ACEP COVID-19 Field Guide

Table of Contents

COVID-19 Aerosol and Surface Stability

Home Safety

Depending on the type of surface, COVID-19 may be viable for hours or potentially days. A summary of the findings are included in Table 2.1.1

Table 2.1 Viability of COVID-19 on various surfaces.

Viability of COVID-19 on various surfaces

These findings are important, as contamination of surfaces with droplets of the COVID-19 virus is possible and can persist. Coming into contact with contaminated surfaces and subsequently transferring the virus to mucous membranes may transmit the virus and infection. 

Recent findings have demonstrated that infectious SARS-CoV-2 can be recovered from non-porous surfaces for at least 28 days at ambient temperature and humidity (20 °C/68 °F and 50% relative humidity). In the same study, increasing the temperature while maintaining humidity drastically reduced the survivability of the virus to as little as 24 h at 40 °C/104 °F.2

It is important to limit the spread and transmission of the virus by: 

  • Decontaminating surfaces, especially those that have high utilization and contact frequency (eg, counters, tabletops, doorknobs, keyboards, tablets);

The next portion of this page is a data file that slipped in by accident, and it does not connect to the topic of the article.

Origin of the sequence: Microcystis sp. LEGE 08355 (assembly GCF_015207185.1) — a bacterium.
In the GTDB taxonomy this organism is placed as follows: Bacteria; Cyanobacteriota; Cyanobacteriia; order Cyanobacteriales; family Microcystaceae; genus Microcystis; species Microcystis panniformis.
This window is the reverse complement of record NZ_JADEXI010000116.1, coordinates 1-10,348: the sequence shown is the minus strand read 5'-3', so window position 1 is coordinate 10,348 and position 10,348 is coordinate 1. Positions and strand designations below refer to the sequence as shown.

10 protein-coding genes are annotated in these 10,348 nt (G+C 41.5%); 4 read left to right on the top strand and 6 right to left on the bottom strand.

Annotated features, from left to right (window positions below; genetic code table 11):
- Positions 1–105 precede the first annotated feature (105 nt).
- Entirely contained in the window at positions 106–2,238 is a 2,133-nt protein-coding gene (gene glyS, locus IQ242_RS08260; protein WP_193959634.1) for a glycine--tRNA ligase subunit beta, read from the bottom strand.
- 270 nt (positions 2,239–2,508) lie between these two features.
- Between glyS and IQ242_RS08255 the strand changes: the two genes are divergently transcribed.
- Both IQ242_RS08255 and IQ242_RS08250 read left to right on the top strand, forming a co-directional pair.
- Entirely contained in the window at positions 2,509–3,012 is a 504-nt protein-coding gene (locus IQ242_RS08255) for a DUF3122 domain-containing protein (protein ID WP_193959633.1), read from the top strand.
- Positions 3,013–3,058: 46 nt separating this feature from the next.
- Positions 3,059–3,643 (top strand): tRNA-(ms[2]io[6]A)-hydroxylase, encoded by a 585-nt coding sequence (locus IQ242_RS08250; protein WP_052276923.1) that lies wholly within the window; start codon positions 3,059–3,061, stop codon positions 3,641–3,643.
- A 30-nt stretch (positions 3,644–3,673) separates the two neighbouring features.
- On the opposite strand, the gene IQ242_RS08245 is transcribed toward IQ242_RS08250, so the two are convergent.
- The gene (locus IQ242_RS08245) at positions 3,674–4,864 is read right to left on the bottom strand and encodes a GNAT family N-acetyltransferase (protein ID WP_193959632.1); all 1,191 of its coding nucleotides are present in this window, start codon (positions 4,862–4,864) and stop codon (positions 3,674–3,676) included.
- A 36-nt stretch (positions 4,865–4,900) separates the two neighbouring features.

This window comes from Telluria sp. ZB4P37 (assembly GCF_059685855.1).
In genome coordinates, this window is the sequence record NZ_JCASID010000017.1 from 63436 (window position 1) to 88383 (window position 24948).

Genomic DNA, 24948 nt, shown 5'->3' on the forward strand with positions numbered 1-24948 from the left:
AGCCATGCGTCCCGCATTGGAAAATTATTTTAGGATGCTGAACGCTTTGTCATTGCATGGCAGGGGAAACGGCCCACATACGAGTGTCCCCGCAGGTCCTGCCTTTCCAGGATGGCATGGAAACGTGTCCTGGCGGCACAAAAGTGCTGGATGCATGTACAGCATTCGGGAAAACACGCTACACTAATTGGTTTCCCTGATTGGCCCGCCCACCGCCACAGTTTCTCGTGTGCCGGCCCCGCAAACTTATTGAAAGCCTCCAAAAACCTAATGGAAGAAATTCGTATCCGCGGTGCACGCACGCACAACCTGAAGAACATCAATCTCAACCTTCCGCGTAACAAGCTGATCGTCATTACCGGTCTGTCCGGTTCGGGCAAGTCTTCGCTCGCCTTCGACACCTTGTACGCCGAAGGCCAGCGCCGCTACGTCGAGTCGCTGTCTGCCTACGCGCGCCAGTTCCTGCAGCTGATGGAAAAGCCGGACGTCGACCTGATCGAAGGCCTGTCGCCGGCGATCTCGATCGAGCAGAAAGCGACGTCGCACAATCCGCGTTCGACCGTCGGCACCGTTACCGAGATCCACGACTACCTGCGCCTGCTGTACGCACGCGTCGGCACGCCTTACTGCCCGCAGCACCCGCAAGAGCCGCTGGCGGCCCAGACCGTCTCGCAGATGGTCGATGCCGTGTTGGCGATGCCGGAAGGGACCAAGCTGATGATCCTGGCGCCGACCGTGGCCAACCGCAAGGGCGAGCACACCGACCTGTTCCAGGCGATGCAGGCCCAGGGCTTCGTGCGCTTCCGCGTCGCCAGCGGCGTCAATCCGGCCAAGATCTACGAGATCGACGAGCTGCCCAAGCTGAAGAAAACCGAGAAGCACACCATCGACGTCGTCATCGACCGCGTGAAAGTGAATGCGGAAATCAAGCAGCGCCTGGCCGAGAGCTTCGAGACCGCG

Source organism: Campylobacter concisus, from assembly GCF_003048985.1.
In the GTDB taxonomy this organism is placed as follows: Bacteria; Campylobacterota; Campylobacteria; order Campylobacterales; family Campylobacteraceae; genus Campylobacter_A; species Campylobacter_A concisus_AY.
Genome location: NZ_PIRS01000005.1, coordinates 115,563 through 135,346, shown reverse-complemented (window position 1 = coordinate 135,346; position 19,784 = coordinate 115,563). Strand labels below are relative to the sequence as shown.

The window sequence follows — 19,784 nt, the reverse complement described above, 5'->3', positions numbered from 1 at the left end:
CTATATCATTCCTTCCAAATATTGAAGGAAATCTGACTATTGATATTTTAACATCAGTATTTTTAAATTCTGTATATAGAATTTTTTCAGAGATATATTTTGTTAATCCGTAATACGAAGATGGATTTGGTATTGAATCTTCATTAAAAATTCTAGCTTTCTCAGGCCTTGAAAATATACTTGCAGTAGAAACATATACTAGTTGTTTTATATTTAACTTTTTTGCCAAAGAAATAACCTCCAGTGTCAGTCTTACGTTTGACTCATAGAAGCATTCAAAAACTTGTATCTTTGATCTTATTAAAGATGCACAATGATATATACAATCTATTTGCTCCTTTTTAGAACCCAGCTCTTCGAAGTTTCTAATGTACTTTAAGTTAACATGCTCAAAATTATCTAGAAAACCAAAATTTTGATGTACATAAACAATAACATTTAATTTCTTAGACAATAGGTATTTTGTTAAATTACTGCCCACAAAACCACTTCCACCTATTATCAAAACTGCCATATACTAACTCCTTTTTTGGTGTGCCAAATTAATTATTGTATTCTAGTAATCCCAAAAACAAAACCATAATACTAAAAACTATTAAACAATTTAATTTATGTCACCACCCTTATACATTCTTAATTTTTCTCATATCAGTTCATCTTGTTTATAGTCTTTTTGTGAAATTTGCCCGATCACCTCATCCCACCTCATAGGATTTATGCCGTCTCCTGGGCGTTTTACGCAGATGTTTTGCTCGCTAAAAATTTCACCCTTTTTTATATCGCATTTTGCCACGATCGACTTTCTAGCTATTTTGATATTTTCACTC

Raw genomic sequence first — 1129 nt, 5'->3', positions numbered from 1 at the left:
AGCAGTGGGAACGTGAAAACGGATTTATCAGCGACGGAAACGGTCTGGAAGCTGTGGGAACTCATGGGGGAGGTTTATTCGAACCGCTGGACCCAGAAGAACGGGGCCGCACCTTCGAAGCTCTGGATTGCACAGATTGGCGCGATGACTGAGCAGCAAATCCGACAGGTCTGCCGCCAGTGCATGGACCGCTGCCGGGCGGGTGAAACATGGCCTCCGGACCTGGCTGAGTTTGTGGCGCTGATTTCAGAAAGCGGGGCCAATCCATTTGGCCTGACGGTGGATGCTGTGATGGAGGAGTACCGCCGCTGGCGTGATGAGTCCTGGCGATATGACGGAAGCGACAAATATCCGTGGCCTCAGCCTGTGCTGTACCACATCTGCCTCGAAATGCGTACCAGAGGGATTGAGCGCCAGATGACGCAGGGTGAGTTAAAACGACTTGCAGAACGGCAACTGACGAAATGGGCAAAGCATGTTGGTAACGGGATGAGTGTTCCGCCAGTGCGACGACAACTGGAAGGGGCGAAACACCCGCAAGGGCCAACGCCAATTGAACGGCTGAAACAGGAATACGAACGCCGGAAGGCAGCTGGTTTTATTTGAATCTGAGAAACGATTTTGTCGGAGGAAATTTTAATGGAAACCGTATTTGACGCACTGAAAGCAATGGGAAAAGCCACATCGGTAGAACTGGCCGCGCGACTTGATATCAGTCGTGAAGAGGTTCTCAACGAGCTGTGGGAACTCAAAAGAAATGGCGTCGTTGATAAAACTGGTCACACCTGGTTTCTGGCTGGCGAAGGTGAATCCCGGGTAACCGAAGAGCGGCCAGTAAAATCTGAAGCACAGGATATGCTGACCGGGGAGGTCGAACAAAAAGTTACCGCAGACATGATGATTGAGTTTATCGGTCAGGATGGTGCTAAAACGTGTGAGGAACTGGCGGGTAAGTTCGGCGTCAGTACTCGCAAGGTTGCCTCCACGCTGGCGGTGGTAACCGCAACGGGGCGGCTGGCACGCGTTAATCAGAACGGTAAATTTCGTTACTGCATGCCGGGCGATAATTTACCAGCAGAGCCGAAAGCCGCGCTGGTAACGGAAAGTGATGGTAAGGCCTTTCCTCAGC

• Practicing hand hygiene;
  • Avoiding touching the face; and
  • Ensuring appropriate personal protective equipment (PPE) utilization. 

Additionally, recent findings have shown that SARS-CoV-2 can survive on human skin for about 9 hours — significantly longer than influenza A virus (IAV).3


  1. van Doremalen N, Bushmaker T, Morris DH, et al. Aerosol and surface stability of SARS-CoV-2 as compared with SARS-CoV-1 [published online ahead of print, 2020 Mar 17]. N Engl J Med. 2020;NEJMc2004973. doi:10.1056/NEJMc2004973
  2. Riddell, S., Goldie, S., Hill, A. et al. The effect of temperature on persistence of SARS-CoV-2 on common surfaces. Virol J 17, 145 (2020). doi:10.1186/s12985-020-01418-7
  3. Hirose R, Ikegaya H, Naito Y, et al. Survival of Severe Acute Respiratory Syndrome Coronavirus 2 (SARS-CoV-2) and Influenza Virus on Human Skin: Importance of Hand Hygiene in Coronavirus Disease 2019 (COVID-19). Clinical Infectious Diseases, ciaa1517. doi: 10.1093/cid/ciaa1517

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